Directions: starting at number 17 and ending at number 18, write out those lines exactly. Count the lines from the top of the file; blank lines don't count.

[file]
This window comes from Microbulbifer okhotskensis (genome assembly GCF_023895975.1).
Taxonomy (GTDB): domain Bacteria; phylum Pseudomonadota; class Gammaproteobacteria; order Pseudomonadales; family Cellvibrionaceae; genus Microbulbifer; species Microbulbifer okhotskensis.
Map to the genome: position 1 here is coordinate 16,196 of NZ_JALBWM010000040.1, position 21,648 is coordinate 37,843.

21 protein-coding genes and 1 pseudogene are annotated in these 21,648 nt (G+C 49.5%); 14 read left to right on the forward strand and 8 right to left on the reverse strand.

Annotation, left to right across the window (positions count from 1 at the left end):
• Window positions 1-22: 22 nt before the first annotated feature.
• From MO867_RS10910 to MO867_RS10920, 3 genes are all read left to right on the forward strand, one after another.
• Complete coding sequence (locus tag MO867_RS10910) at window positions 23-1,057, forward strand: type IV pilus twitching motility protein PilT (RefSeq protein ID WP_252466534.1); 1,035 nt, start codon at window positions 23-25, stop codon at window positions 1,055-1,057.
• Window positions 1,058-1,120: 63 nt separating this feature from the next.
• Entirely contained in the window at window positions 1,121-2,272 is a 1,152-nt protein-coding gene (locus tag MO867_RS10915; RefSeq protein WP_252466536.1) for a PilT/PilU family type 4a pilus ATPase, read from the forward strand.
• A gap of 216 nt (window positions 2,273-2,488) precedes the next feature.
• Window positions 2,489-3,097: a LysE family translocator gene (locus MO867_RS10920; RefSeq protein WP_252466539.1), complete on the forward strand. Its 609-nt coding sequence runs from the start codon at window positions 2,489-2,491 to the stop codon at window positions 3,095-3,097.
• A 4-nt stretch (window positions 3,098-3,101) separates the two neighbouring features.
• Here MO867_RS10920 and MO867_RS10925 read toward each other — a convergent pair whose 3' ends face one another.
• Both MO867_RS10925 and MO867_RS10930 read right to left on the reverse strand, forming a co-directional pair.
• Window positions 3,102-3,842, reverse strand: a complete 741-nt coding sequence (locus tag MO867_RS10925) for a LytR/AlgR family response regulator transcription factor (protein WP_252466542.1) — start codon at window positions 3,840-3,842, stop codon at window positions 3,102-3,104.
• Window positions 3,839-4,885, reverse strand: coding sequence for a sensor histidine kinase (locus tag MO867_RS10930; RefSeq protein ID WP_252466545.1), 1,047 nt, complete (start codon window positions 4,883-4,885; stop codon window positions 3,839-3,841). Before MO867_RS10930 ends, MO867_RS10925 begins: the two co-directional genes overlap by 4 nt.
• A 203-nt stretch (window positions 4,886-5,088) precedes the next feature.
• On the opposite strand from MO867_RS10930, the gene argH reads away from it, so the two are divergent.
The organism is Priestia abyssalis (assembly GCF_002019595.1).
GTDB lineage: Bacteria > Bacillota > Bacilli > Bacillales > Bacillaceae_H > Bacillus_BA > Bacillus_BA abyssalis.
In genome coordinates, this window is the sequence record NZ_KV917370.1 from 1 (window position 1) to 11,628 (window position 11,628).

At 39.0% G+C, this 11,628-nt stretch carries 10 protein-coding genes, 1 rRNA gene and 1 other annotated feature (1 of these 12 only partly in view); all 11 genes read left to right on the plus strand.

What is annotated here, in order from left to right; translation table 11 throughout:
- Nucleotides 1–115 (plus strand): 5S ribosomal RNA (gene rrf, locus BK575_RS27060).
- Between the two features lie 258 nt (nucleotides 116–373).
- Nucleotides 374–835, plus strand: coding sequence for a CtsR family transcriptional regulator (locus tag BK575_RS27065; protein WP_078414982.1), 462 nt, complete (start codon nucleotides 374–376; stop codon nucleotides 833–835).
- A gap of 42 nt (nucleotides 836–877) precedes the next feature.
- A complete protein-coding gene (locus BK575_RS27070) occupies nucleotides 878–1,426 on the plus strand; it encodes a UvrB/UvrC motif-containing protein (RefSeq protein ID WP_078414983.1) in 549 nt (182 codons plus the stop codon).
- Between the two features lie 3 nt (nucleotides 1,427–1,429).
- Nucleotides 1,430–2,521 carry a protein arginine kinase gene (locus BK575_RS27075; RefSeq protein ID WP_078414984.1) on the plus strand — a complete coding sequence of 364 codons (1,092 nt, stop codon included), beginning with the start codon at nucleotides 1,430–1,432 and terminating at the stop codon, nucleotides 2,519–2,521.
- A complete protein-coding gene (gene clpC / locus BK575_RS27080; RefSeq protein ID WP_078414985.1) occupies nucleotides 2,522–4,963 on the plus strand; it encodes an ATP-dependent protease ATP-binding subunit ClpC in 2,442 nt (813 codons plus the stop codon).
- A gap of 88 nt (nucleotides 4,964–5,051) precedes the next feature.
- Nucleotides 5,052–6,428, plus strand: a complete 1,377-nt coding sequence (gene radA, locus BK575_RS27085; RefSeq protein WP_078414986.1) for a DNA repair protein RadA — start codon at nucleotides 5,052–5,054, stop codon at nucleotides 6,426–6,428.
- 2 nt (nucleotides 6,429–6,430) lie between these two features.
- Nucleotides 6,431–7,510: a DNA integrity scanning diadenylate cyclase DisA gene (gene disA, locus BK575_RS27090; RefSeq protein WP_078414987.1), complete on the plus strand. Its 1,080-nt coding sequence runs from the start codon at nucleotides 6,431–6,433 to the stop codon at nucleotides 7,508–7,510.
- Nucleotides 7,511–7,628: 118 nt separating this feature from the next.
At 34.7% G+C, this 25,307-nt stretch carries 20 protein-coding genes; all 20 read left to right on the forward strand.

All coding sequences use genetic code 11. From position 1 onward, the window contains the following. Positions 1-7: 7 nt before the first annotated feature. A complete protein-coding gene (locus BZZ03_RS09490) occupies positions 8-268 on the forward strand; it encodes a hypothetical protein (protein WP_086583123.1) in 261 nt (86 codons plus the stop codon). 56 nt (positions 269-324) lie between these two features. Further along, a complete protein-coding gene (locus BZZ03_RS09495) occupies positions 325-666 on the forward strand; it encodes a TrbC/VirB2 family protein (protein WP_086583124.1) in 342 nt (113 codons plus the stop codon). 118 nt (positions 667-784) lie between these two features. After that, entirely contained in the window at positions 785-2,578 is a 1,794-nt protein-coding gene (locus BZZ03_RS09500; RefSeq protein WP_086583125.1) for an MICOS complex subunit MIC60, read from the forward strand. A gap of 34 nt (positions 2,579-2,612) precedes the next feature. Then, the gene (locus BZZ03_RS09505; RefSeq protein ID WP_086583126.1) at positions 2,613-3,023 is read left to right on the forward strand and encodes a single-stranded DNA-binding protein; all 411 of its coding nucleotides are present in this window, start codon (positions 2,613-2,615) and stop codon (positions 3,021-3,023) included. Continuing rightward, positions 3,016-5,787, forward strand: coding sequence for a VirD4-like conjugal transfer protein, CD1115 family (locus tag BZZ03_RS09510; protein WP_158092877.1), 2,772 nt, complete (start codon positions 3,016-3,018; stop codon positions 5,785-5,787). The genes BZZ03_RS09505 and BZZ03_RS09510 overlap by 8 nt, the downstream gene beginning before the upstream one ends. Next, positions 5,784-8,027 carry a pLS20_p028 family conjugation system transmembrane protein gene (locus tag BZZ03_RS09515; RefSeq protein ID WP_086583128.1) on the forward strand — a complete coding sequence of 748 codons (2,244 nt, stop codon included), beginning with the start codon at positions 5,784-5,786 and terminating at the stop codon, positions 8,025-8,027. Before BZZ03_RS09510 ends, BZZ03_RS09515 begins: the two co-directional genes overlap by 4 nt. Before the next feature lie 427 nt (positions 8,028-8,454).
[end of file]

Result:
• Window positions 3,839-4,885, reverse strand: coding sequence for a sensor histidine kinase (locus tag MO867_RS10930; RefSeq protein ID WP_252466545.1), 1,047 nt, complete (start codon window positions 4,883-4,885; stop codon window positions 3,839-3,841). Before MO867_RS10930 ends, MO867_RS10925 begins: the two co-directional genes overlap by 4 nt.
• A 203-nt stretch (window positions 4,886-5,088) precedes the next feature.